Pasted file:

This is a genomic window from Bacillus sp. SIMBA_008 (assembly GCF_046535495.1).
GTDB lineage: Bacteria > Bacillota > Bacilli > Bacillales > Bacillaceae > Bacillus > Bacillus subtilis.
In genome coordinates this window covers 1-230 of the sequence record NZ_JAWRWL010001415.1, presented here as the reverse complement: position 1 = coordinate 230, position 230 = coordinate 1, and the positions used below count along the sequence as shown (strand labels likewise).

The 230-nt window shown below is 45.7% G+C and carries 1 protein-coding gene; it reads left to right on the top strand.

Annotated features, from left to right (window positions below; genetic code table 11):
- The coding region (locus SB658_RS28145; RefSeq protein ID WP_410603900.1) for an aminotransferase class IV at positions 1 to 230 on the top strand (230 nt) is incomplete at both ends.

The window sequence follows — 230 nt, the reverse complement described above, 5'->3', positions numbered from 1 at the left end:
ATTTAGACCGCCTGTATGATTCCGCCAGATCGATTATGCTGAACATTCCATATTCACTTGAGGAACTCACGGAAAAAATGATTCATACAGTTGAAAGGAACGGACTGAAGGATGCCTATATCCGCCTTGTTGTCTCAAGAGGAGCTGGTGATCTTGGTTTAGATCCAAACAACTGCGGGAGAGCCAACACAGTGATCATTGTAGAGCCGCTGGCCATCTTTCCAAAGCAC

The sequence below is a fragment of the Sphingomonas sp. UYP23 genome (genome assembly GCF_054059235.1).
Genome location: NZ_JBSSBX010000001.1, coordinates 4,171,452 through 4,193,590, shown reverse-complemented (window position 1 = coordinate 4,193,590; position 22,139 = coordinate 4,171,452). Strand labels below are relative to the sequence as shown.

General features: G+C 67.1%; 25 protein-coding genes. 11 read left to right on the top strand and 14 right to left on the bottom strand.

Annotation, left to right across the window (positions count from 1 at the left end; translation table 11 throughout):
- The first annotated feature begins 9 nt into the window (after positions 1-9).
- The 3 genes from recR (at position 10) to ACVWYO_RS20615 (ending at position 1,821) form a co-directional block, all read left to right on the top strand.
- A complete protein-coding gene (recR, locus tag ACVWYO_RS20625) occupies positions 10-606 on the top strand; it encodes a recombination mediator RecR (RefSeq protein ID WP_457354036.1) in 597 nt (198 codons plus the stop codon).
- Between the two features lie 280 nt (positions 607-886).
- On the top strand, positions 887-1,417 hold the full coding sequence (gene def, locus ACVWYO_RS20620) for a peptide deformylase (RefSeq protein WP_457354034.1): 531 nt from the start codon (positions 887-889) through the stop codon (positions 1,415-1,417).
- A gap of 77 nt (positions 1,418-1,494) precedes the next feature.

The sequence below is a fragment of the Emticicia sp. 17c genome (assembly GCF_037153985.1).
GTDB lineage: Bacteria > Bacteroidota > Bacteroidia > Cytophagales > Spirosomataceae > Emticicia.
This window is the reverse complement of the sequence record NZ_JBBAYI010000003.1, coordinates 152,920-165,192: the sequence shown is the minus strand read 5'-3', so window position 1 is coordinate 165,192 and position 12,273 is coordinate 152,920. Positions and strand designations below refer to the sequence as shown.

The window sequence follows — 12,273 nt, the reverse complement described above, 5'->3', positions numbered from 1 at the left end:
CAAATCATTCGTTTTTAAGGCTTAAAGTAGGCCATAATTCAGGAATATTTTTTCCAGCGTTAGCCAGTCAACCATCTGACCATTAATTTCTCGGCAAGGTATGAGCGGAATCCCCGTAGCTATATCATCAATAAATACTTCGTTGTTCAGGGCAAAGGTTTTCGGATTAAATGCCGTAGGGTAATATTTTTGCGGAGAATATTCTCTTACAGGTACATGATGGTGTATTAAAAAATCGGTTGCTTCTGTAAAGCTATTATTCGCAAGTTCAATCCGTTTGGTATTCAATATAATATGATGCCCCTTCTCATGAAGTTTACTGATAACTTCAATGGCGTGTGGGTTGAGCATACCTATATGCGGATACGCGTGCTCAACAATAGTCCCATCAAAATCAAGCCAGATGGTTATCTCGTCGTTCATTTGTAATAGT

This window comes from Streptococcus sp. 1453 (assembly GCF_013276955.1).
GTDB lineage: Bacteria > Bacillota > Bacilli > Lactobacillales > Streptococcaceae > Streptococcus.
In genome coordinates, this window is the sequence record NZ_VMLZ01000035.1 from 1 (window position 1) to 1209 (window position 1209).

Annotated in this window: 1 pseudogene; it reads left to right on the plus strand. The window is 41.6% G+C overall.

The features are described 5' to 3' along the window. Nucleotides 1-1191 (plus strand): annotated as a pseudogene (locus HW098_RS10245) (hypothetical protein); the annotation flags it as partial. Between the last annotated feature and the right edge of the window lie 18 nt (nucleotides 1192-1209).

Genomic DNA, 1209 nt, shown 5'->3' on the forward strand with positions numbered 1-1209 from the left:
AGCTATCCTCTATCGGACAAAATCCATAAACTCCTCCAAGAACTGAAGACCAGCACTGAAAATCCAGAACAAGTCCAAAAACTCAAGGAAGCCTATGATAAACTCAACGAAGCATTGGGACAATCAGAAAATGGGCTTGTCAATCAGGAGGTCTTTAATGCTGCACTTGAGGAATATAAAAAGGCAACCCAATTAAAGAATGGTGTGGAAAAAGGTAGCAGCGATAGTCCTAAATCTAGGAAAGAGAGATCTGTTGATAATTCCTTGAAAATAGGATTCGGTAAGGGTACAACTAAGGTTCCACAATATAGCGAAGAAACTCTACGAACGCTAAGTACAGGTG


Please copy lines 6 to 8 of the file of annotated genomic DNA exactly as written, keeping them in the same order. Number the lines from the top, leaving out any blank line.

- The coding region (locus SB658_RS28145; RefSeq protein ID WP_410603900.1) for an aminotransferase class IV at positions 1 to 230 on the top strand (230 nt) is incomplete at both ends.

The window sequence follows — 230 nt, the reverse complement described above, 5'->3', positions numbered from 1 at the left end:
ATTTAGACCGCCTGTATGATTCCGCCAGATCGATTATGCTGAACATTCCATATTCACTTGAGGAACTCACGGAAAAAATGATTCATACAGTTGAAAGGAACGGACTGAAGGATGCCTATATCCGCCTTGTTGTCTCAAGAGGAGCTGGTGATCTTGGTTTAGATCCAAACAACTGCGGGAGAGCCAACACAGTGATCATTGTAGAGCCGCTGGCCATCTTTCCAAAGCAC